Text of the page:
Dr. Chen is a professor in the social welfare department at Chinese Culture University. In addition to her work at the university, she has served as a visiting scholar at the University of New Brunswick, Canada, and at the University of Michigan’s Department of Public Health, in 2016 and 2004–2005, respectively. She also served as president with the Taiwan Association of Family Caregivers (May 2012–May 2017) and currently serves as a board member.
Dr. Chen’s research interests include long-term care and elderly welfare. She has published several journal papers in Taiwanese and international journals, and recently collaborated with Dr. Yuko Suda (Toyo University) on an upcoming book on East Asian long-term care development and policy analysis.
Cohort, Gender, and Ethnic Differences among the Oldest-Old in Taiwan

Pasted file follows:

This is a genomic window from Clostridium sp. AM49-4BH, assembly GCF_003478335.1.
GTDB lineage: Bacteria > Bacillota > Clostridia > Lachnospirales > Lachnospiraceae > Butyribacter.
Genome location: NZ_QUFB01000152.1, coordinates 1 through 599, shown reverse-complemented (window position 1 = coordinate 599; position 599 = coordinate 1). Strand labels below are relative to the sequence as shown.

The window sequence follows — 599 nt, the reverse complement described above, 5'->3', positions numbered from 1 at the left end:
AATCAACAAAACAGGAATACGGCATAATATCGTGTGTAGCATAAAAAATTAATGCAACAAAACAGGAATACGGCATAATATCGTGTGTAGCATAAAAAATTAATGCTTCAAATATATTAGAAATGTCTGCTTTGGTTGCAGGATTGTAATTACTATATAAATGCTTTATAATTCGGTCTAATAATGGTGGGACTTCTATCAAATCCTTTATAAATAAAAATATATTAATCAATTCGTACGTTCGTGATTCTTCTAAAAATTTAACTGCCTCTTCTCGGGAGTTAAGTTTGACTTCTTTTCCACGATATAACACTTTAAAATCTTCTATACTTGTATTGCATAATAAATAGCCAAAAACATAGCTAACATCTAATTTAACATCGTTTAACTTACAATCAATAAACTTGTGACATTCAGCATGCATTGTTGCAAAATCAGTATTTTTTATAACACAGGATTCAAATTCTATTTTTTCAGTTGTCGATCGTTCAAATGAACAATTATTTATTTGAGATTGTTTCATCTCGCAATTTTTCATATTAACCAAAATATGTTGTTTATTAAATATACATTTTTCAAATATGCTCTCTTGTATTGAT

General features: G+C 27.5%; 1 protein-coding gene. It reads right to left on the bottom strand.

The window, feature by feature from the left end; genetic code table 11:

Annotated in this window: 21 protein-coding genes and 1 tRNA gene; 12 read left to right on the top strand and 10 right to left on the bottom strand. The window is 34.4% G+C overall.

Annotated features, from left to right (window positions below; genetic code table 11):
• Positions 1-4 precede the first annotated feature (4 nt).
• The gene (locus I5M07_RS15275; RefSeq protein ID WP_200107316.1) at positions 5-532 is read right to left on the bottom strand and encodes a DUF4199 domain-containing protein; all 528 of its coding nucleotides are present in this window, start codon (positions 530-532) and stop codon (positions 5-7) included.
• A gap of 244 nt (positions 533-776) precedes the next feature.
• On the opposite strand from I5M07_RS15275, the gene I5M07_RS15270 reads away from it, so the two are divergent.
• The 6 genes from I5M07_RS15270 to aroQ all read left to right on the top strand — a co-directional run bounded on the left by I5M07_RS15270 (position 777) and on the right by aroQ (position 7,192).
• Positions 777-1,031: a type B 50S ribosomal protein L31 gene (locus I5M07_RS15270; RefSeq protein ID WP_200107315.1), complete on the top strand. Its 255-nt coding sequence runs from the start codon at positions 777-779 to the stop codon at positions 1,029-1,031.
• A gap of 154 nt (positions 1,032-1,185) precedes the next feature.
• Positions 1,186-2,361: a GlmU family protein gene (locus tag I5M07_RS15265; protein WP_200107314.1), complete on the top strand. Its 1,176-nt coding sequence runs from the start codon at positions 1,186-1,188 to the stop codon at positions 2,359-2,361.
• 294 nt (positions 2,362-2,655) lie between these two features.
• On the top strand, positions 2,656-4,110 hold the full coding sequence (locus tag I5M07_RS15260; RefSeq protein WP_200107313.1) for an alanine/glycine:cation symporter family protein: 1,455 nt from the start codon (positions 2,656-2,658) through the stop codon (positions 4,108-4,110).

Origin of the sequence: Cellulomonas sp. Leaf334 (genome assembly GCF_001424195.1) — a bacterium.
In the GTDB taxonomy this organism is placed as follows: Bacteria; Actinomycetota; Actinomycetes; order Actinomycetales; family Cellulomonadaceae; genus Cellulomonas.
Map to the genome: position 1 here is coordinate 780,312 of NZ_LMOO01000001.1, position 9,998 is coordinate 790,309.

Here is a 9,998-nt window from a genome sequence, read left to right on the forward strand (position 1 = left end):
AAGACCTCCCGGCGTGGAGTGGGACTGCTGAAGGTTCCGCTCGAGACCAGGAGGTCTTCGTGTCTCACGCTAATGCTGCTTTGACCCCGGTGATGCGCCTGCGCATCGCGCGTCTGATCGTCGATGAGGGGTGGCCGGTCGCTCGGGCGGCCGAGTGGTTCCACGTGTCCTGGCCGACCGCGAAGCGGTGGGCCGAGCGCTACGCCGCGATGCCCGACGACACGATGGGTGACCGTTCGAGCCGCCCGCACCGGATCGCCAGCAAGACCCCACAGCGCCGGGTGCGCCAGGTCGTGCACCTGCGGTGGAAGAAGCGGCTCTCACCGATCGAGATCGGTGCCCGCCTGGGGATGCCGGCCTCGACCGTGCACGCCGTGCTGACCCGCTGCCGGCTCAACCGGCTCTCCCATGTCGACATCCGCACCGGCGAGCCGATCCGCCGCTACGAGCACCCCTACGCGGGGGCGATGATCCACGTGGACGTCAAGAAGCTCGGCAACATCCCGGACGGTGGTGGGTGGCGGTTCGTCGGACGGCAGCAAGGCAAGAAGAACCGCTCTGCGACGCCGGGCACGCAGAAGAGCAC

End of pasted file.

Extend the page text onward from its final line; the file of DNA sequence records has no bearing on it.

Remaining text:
Based on earlier research into accumulation equality in the older Taiwan population, this study investigates how ethnicity and gender influence phenomena and trajectories in disadvantage accumulation. Differing from successful aging and active aging theories, research into disadvantage accumulation in the elderly has so far lacked a multidimensional analytical framework. Additionally, studies on income inequality in the older population are limited in terms of investigating the deficit of economic resources, despite social exclusion theories and research into income inequality having been analyzed using various dimensions and dynamics such as education deficit, unemployment and low social participation. This research is based on the life course theory and adopts a qualitative research method to analyze how ethnicity, gender, and age influence the phenomena and trajectories of the oldest-old. The interviews included 24 participants (8 Taiwanese women, 3 Mainland women, 8 Taiwanese men, and 5 Mainland men) age 85 and over. Despite positive influences to relative old-age public policies, such as those by the National Health and National Pension insurances as well as the Farmer’s Allowance, which provides an allowance to elderly farmers based on the individual’s status (regardless of marital status, etc.), the double jeopardy phenomenon was significant. Taiwanese oldest-old women, on average being extremely dependent due to being less educated than their counterparts, many even illiterate, and unable to drive, are the most affected in terms of various barriers to receiving health care and long-term care. Although their economic status in recent years has improved due to the aforementioned programs, gender equity is still far from being realized. For this oldest-old cohort, health and long-term care resources are still not enough. We recommend that policymakers consider gender and ethnicity and how these play a role, especially among women in the aging population, in improving understanding of and access to health and long-term care information and resources, including transportation